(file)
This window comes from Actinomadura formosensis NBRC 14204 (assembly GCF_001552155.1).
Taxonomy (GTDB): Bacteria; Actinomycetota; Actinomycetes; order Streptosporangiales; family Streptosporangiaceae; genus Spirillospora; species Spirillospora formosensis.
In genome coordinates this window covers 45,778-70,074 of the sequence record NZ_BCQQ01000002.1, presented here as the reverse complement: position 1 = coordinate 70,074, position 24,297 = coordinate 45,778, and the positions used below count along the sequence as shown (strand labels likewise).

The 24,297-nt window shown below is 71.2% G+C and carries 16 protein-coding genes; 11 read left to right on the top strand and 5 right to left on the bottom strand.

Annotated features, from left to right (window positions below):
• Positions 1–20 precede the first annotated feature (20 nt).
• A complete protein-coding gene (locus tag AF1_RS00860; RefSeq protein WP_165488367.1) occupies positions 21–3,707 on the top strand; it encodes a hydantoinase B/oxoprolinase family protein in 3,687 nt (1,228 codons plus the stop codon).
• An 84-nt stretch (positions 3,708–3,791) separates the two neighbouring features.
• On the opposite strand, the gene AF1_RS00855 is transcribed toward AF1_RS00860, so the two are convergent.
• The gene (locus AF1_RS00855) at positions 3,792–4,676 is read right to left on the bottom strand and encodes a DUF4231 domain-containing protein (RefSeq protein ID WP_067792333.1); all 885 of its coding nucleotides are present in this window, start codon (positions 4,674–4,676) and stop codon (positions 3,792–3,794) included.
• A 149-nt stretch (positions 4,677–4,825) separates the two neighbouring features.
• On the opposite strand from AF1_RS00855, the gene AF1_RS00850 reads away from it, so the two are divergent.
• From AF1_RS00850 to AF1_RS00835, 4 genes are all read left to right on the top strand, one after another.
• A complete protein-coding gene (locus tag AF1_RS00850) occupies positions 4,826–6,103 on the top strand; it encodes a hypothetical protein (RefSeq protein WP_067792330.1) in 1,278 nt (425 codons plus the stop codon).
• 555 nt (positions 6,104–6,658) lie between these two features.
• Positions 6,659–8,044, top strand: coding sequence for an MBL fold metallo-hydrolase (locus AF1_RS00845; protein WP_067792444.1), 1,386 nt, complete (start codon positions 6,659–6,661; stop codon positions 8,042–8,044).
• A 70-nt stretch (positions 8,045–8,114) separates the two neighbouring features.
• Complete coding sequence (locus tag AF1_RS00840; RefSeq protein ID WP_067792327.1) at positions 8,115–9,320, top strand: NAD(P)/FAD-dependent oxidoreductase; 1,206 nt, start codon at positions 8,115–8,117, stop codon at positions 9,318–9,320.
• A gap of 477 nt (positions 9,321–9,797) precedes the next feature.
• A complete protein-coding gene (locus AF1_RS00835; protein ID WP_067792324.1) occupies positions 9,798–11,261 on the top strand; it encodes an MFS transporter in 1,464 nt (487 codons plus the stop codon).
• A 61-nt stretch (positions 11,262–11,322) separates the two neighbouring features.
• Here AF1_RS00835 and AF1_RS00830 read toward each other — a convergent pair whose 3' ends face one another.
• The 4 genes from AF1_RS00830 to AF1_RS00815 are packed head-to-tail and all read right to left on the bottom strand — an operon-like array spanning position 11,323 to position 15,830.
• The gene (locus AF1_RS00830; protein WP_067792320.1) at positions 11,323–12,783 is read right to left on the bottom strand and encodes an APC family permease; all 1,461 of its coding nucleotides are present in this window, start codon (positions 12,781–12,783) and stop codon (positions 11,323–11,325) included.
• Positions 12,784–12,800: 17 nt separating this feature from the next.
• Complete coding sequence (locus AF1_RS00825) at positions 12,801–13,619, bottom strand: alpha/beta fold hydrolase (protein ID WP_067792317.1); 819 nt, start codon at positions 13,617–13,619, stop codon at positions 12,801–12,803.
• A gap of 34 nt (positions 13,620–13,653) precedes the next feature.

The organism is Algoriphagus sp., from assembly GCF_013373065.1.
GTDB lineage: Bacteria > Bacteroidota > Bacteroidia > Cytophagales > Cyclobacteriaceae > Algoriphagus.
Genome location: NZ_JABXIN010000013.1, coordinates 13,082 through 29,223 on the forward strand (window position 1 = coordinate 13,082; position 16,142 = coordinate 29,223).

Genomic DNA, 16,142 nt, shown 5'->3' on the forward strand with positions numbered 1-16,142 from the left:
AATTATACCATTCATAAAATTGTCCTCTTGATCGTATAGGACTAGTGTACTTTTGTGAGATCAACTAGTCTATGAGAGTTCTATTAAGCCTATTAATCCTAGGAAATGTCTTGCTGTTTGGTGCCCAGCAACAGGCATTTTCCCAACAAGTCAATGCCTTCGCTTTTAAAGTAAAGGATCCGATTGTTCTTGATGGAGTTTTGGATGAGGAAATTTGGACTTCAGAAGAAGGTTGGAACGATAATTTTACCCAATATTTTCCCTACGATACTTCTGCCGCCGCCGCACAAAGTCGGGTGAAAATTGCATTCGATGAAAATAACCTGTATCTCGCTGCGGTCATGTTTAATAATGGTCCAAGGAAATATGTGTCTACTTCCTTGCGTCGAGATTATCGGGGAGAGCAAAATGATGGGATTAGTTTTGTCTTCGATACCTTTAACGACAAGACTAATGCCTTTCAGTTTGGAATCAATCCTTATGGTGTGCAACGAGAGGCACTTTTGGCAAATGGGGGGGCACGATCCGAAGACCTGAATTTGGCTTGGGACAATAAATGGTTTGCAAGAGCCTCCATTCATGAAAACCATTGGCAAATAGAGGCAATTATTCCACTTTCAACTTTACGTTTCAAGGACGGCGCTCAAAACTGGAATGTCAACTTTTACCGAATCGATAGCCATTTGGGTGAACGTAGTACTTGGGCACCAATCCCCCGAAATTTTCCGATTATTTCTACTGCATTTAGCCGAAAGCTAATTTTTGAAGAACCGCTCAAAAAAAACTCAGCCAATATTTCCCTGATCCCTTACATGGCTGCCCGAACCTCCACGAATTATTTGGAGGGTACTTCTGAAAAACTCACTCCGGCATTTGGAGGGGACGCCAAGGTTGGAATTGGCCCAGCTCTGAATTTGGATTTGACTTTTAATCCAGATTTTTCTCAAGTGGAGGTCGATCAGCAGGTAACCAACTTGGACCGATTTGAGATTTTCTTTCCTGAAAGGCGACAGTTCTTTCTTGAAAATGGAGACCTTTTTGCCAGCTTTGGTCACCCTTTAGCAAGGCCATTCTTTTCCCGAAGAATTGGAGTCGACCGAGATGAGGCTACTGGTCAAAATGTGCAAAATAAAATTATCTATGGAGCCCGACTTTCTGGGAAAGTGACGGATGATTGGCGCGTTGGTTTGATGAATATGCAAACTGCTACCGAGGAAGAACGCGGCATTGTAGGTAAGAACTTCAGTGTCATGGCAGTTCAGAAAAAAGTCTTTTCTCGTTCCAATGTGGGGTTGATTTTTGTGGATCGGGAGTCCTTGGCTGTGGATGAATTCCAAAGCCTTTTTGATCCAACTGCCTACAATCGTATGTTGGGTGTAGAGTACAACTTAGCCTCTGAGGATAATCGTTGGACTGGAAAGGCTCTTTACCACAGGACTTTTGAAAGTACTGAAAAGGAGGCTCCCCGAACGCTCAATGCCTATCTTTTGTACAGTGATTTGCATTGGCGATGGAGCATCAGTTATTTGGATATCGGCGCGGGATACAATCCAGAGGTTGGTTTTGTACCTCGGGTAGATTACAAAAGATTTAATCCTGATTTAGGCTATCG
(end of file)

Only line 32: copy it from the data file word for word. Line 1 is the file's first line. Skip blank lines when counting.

AATTATACCATTCATAAAATTGTCCTCTTGATCGTATAGGACTAGTGTACTTTTGTGAGATCAACTAGTCTATGAGAGTTCTATTAAGCCTATTAATCCTAGGAAATGTCTTGCTGTTTGGTGCCCAGCAACAGGCATTTTCCCAACAAGTCAATGCCTTCGCTTTTAAAGTAAAGGATCCGATTGTTCTTGATGGAGTTTTGGATGAGGAAATTTGGACTTCAGAAGAAGGTTGGAACGATAATTTTACCCAATATTTTCCCTACGATACTTCTGCCGCCGCCGCACAAAGTCGGGTGAAAATTGCATTCGATGAAAATAACCTGTATCTCGCTGCGGTCATGTTTAATAATGGTCCAAGGAAATATGTGTCTACTTCCTTGCGTCGAGATTATCGGGGAGAGCAAAATGATGGGATTAGTTTTGTCTTCGATACCTTTAACGACAAGACTAATGCCTTTCAGTTTGGAATCAATCCTTATGGTGTGCAACGAGAGGCACTTTTGGCAAATGGGGGGGCACGATCCGAAGACCTGAATTTGGCTTGGGACAATAAATGGTTTGCAAGAGCCTCCATTCATGAAAACCATTGGCAAATAGAGGCAATTATTCCACTTTCAACTTTACGTTTCAAGGACGGCGCTCAAAACTGGAATGTCAACTTTTACCGAATCGATAGCCATTTGGGTGAACGTAGTACTTGGGCACCAATCCCCCGAAATTTTCCGATTATTTCTACTGCATTTAGCCGAAAGCTAATTTTTGAAGAACCGCTCAAAAAAAACTCAGCCAATATTTCCCTGATCCCTTACATGGCTGCCCGAACCTCCACGAATTATTTGGAGGGTACTTCTGAAAAACTCACTCCGGCATTTGGAGGGGACGCCAAGGTTGGAATTGGCCCAGCTCTGAATTTGGATTTGACTTTTAATCCAGATTTTTCTCAAGTGGAGGTCGATCAGCAGGTAACCAACTTGGACCGATTTGAGATTTTCTTTCCTGAAAGGCGACAGTTCTTTCTTGAAAATGGAGACCTTTTTGCCAGCTTTGGTCACCCTTTAGCAAGGCCATTCTTTTCCCGAAGAATTGGAGTCGACCGAGATGAGGCTACTGGTCAAAATGTGCAAAATAAAATTATCTATGGAGCCCGACTTTCTGGGAAAGTGACGGATGATTGGCGCGTTGGTTTGATGAATATGCAAACTGCTACCGAGGAAGAACGCGGCATTGTAGGTAAGAACTTCAGTGTCATGGCAGTTCAGAAAAAAGTCTTTTCTCGTTCCAATGTGGGGTTGATTTTTGTGGATCGGGAGTCCTTGGCTGTGGATGAATTCCAAAGCCTTTTTGATCCAACTGCCTACAATCGTATGTTGGGTGTAGAGTACAACTTAGCCTCTGAGGATAATCGTTGGACTGGAAAGGCTCTTTACCACAGGACTTTTGAAAGTACTGAAAAGGAGGCTCCCCGAACGCTCAATGCCTATCTTTTGTACAGTGATTTGCATTGGCGATGGAGCATCAGTTATTTGGATATCGGCGCGGGATACAATCCAGAGGTTGGTTTTGTACCTCGGGTAGATTACAAAAGATTTAATCCTGATTTAGGCTATCG